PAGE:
The biggest donors in the GOP are using their considerable financial ammunition to take aim at members of their own party. According to Jeff Zeleny at The New York Times, a new group, the Conservative Victory Project, has been created to help organize opposition to far-right conservative candidates who may derail Republican efforts to win back the Senate. Says Zeleny:

The Conservative Victory Project, which is backed by Karl Rove and his allies who built American Crossroads into the largest Republican super PAC of the 2012 election cycle, will start by intensely vetting prospective contenders for Congressional races to try to weed out candidates who are seen as too flawed to win general elections.

The project is being waged with last year's Senate contests in mind, particularly the one in Missouri, where Representative Todd Akin's comment that "legitimate rape" rarely causes pregnancy rippled through races across the country. In Indiana, the Republican candidate, Richard E. Mourdock, lost a race after he said that when a woman became pregnant during a rape it was "something God intended." [The New York Times]

The Conservative Victory Project is already focusing on Rep. Steve King of Iowa, a controversial conservative whom polls show with a lead in a potential primary matchup for the Senate seat being vacated by retiring Sen. Tom Harkin (D). "We're concerned about Steve King's Todd Akin problem," Steven J. Law, the president of American Crossroads, told the Times. The Conservative Victory Project is also expected to be involved in the open race to replace another retiring senator, Saxby Chambliss (R) of Georgia.

By most counts, Republicans lost six Senate races in the last two election cycles because they fielded candidates who were too conservative or otherwise unpalatable to the general electorate. However, conservative groups are bristling at Rove's attempt to tip the scales into the primary process with negative advertising and more. According to Alexander Burns at Politico:

Both the Club for Growth and the Senate Conservatives Fund — two of the most prominent groups that have boosted candidates on the right — mocked the new initiative as yet another hapless establishment-side attempt to muzzle the GOP base.

Matt Hoskins, executive director of the Senate Conservatives Fund, branded it the "Conservative Defeat Project."

"The Conservative Defeat Project is yet another example of the Republican establishment's hostility toward its conservative base. Rather than listening to the grassroots and working to advance their principles, the establishment has chosen to declare war on the party's most loyal supporters," Hoskins said. "If they keep this up, the party will remain in the wilderness for decades to come." [Politico]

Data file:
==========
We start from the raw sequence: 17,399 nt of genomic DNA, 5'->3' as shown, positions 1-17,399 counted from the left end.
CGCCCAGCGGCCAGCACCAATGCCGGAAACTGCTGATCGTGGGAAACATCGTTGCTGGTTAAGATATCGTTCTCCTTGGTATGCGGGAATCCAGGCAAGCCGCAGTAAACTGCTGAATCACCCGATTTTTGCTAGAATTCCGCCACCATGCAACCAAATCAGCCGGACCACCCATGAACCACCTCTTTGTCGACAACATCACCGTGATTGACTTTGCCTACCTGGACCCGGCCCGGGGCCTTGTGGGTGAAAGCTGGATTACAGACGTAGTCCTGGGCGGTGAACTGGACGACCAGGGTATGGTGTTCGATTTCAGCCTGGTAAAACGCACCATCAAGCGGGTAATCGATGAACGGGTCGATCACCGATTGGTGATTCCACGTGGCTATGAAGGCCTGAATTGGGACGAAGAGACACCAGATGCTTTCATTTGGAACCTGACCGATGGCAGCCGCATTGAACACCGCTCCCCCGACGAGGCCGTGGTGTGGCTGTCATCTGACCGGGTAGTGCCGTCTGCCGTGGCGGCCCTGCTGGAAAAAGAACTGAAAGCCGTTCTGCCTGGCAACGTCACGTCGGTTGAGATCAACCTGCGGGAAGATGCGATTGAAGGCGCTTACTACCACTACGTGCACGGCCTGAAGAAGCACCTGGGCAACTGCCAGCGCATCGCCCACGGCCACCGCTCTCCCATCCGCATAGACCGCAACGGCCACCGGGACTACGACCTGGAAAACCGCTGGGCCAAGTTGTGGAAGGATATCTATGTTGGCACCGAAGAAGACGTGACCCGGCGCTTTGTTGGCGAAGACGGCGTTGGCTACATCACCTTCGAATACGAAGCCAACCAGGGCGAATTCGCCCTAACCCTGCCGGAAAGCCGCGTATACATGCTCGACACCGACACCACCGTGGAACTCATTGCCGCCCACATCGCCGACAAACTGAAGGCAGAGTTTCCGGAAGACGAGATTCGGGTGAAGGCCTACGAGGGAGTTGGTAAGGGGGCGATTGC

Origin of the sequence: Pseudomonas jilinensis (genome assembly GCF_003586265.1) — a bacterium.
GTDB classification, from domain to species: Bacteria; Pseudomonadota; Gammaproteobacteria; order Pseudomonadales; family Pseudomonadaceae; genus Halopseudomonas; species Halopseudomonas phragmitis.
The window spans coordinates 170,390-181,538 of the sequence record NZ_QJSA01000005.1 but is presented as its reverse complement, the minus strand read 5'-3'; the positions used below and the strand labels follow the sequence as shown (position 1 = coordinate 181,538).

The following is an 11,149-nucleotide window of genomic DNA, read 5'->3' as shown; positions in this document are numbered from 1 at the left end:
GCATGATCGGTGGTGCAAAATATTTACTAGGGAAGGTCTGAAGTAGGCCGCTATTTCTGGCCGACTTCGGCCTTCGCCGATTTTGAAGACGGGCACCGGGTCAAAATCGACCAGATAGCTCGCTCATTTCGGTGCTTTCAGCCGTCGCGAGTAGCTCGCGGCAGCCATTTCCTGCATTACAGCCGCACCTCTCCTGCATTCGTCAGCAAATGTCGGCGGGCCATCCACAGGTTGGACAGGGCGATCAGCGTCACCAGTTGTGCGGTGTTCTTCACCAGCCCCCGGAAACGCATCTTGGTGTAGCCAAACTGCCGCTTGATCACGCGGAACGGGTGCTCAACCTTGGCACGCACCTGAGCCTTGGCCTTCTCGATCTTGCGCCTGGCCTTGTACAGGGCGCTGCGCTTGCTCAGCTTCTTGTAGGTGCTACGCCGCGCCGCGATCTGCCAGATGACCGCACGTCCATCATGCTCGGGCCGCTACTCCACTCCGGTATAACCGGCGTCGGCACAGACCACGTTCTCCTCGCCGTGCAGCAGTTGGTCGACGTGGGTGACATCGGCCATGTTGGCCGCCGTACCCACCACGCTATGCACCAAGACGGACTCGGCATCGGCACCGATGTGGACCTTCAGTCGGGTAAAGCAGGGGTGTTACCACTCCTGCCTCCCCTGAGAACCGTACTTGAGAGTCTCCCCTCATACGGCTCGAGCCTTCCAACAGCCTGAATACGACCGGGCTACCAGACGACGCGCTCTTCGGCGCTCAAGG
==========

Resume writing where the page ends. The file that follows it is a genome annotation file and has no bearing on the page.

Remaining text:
Conservatives point out that establishment-backed candidates lost close elections in North Dakota and Montana in the last election, while several rising stars in the Senate, such as Sens. Marco Rubio (Fla.) and Ted Cruz (Texas), came up through the Tea Party. Furthermore, they blame Rove — as well as his patron, George W. Bush — for the mess the GOP currently finds itself in. As James Antle at The Daily Caller writes:

Thanks to the quagmire in Iraq and second-term Bushie bumbling, Democrats retook Congress in 2006 and enlarged their majorities in 2008. Despite a unified country after the 9/11 terrorist attacks and the most Republican federal government since Hoover was president, Bush's legacy was nation-building, budget-busting deficits, bigger spending than Bill Clinton, bailing out the Wall Street banks, and Katrina.

The Iraq war, with its missing weapons of mass destruction, destroyed a Republican advantage on foreign policy that existed since Richard Nixon trounced George McGovern. The financial meltdown at the end of the Bush presidency was the final nail in the coffin for GOP credibility on the economy gained during Ronald Reagan's boom years...

When trying to determine what ails the GOP, Bush-Rove Republicans should look in the mirror. [The Daily Caller]

Indeed, judging by the angry response to the Conservative Victory Project in some quarters of the conservative world, it seems that the group has so far proved more adept at dividing the party than unifying it around electable candidates. And there's no indication that the group's deep pockets will have any effect: Rove's American Crossroads super PAC was a spectacular failure in the 2012 election, winning only 30 percent of the contests it participated in. Rove's abysmal success rate has been gleefully pointed out by his opponents. As Erick Erickson at Red State says, "Thank God they are behind this. In 2012, they spent hundreds of millions of rich donors' money and had jack to show for it."